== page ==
24
Mar
15

3.24.15 … “A $HOPR” … help us with our stereotypes and expectations …

“Solvitur Ambulando” – It is solved by walking, 2015 Lenten Labyrinth Walks 27/40, Sardis Baptist – Charlotte NC:

I arrived a little out of sorts.  I had been following a Mercedes with a vanity plate “A $HOPR”  … Really!
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So I arrived, and some church members were orchestrating the lawn cleanup for Easter.  They were extremely apologetic.  Little did they know, that I enjoy nature’s unaided transformation during Lent.  The final human touch for Easter is icing on the cake.
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I always enjoy a new brochure …
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And this  Henri Nouwen today …

Friendship in the Twilight Zones of Our Heart

There is a twilight zone in our own hearts that we ourselves cannot see.  Even when we know quite a lot about ourselves – our gifts and weaknesses, our ambitions and aspirations, our motives and drives – large parts of ourselves remain in the shadow of consciousness.

This is a very good thing.  We always will remain partially hidden to ourselves.  Other people, especially those who love us, can often see our twilight zones better than we ourselves can.  The way we are seen and understood by others is different from the way we see and understand ourselves.  We will never fully know the significance of our presence in the lives of our friends.  That’s a grace, a grace that calls us not only to humility but also to a deep trust in those who love us.   It is in the twilight zones of our hearts where true friendships are born.

For further reflection …

“Now that same day two of them were going to a village called Emmaus, about seven miles from Jerusalem.  They were talking with each other about everything that had happened.  As they talked and discussed these things with each other, Jesus himself came up and walked along with them; but they were kept from recognizing him.” – Luke 24: 13-16 (NIV)My mind wanders back to Erika’s prayer in her Lenten devotional last week …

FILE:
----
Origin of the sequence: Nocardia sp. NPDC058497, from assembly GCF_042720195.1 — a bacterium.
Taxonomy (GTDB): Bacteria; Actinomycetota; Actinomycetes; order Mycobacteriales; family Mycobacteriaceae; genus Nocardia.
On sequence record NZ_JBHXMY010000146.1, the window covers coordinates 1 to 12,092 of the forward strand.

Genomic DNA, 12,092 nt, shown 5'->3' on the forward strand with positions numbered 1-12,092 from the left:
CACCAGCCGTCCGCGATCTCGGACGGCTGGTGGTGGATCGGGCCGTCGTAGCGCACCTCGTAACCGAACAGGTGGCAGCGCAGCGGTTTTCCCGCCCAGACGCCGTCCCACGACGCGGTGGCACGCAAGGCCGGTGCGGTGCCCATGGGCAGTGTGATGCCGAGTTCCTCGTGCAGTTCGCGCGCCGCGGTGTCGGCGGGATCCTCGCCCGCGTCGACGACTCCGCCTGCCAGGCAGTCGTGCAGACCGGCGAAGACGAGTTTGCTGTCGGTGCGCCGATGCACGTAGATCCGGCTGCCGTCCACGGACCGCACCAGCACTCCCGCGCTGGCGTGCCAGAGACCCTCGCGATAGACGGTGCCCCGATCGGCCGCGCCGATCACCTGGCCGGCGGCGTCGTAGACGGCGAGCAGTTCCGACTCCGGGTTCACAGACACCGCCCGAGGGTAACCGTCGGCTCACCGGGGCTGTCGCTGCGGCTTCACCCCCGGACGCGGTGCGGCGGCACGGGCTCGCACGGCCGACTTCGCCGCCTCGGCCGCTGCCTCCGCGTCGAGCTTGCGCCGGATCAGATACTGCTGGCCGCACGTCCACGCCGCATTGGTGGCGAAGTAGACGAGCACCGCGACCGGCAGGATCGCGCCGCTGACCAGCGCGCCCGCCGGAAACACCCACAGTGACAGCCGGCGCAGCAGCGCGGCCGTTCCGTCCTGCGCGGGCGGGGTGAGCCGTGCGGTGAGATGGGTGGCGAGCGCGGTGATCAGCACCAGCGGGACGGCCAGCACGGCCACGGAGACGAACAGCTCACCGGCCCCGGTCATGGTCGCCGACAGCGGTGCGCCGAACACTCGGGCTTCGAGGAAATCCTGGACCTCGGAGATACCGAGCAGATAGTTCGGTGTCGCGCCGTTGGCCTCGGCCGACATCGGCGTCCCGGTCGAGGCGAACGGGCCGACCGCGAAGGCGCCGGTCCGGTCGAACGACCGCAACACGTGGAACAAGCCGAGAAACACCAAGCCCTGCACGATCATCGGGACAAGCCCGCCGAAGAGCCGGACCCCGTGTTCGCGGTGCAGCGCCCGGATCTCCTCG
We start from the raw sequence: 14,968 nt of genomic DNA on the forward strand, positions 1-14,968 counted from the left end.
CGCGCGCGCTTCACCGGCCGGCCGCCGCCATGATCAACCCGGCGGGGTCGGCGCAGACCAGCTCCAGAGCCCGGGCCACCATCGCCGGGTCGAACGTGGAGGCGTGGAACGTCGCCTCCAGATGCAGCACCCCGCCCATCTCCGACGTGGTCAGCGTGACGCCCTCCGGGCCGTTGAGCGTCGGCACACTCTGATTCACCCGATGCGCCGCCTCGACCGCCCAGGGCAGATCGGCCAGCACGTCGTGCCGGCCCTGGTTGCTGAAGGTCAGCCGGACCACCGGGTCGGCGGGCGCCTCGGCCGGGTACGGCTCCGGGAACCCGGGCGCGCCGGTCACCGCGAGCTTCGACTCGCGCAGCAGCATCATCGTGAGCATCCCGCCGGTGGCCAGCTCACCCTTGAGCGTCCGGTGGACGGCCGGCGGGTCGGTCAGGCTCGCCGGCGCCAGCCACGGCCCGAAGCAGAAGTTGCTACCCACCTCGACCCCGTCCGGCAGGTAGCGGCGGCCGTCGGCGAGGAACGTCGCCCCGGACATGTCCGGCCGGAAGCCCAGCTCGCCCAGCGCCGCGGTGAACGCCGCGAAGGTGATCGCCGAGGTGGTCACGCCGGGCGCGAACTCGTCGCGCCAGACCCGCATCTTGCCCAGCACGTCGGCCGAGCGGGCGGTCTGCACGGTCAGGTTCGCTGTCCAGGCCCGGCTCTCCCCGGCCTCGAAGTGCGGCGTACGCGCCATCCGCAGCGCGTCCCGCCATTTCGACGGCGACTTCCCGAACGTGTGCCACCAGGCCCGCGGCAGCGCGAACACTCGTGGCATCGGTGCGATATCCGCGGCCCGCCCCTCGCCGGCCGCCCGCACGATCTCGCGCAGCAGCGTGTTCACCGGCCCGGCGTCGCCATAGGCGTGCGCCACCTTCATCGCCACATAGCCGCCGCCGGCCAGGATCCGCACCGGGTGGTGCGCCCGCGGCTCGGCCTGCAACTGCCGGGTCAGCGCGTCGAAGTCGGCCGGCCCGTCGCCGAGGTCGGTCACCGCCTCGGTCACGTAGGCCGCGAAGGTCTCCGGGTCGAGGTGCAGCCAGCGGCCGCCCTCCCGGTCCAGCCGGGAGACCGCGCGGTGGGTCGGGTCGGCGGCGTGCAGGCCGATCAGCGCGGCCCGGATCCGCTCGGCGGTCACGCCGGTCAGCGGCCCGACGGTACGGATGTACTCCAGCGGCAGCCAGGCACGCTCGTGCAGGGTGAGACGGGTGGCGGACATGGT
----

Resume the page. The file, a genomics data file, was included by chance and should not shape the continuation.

Erika Funk: Mark 7:1-23

Beneath this story of ritual hand washing is the literary tool of stereotyping. Mark sets up the characters to play their predictable roles: the mean and Puritanical Pharisees, the naive and teachable disciples and the radical hero Jesus.The problem with stereotypes is that they condition us to think very narrowly about not only groups of people but individuals as well. We think we “know” them. We trust them to act a certain way.

Here’s when “trust” becomes a negative. In Mark’s story the Pharisees assume they know Jesus’ motives. They trust they know who Jesus is and what his agenda is. As readers we trust that the disciples are not going to understand what’s going on and push Jesus for an explanation. Which is very helpful to us because we don’t always know what’s going on in Jesus’ mind either.

Lent might be a good time to ask ourselves what are the assumptions we make about Jesus and his agenda. When we say we trust in God – what exactly do we expect God to do or be in our minds? Can we trust God to be something other than a stereotype? Can we trust people we don’t understand to be vessels of God’s word?

Prayer: Lord, as we walk this journey to the cross with you help us with our stereotypes and expectations. Shine a light onto our hearts so we may see the ways we may not always honor you.

And then I felt a wee bit bad about stereotyping the woman in the SH$PR car.
3.19.15

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